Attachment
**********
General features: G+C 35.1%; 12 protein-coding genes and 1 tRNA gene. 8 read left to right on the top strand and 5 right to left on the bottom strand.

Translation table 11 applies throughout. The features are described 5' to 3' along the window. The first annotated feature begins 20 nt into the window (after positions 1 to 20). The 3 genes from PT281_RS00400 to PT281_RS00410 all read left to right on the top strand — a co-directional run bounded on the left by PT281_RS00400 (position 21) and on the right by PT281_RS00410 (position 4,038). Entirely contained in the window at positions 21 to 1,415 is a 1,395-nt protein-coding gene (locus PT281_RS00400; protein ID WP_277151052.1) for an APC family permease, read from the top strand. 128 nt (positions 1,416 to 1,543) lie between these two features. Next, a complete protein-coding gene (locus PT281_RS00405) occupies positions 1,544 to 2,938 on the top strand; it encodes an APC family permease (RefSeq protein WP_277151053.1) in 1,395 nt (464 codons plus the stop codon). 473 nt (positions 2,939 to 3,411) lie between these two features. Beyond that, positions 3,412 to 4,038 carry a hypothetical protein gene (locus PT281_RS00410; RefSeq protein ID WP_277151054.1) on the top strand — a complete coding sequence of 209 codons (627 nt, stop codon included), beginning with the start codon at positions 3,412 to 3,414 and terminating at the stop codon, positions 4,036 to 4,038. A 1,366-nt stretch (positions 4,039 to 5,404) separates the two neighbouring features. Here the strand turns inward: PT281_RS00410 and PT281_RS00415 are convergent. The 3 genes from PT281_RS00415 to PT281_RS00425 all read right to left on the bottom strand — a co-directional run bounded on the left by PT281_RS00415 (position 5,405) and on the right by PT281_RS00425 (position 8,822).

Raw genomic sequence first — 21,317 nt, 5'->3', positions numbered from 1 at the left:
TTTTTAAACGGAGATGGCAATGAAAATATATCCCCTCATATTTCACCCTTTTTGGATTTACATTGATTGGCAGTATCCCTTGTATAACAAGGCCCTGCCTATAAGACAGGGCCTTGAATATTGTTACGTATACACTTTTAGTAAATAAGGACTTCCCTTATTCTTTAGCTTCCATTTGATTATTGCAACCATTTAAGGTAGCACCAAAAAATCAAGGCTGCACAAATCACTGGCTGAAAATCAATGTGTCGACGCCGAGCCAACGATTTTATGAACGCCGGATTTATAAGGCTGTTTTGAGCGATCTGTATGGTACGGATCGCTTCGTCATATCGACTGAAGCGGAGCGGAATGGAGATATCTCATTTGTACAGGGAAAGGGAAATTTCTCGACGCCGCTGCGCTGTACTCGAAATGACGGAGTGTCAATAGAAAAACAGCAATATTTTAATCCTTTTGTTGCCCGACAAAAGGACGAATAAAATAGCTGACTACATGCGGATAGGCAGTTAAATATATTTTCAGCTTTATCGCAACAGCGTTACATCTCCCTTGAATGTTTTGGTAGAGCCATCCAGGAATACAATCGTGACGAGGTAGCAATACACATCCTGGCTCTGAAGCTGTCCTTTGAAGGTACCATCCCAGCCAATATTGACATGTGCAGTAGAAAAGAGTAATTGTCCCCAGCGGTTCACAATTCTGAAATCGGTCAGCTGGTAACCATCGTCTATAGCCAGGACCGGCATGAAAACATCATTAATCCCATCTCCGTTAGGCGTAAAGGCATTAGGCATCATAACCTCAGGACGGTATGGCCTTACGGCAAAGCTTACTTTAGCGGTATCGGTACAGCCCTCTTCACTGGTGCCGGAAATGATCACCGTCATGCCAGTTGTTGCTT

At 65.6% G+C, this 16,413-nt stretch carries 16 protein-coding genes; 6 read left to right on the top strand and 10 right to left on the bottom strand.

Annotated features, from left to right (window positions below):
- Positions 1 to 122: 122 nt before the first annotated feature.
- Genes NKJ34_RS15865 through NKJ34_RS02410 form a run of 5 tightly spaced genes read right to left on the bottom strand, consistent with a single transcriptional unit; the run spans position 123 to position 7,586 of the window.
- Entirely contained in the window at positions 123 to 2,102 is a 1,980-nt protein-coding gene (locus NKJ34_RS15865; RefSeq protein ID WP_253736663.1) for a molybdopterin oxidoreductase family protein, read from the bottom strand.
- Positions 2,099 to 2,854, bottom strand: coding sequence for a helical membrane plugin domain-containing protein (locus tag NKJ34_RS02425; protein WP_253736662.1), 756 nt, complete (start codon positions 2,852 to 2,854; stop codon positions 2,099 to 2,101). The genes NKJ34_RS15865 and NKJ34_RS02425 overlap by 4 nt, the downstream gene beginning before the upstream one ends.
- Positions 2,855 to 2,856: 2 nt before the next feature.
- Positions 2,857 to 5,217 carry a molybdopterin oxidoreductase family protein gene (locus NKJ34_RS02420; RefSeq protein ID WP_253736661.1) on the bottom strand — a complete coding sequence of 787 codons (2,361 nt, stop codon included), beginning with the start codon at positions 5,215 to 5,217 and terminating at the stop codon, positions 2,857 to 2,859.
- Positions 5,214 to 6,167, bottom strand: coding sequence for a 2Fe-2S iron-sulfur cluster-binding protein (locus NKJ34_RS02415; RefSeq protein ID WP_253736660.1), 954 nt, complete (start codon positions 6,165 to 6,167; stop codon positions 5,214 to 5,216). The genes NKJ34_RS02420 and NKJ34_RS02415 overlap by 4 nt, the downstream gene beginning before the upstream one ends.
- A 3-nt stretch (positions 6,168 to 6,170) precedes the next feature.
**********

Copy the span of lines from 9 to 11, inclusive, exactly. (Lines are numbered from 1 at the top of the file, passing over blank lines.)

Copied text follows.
- Entirely contained in the window at positions 123 to 2,102 is a 1,980-nt protein-coding gene (locus NKJ34_RS15865; RefSeq protein ID WP_253736663.1) for a molybdopterin oxidoreductase family protein, read from the bottom strand.
- Positions 2,099 to 2,854, bottom strand: coding sequence for a helical membrane plugin domain-containing protein (locus tag NKJ34_RS02425; protein WP_253736662.1), 756 nt, complete (start codon positions 2,852 to 2,854; stop codon positions 2,099 to 2,101). The genes NKJ34_RS15865 and NKJ34_RS02425 overlap by 4 nt, the downstream gene beginning before the upstream one ends.
- Positions 2,855 to 2,856: 2 nt before the next feature.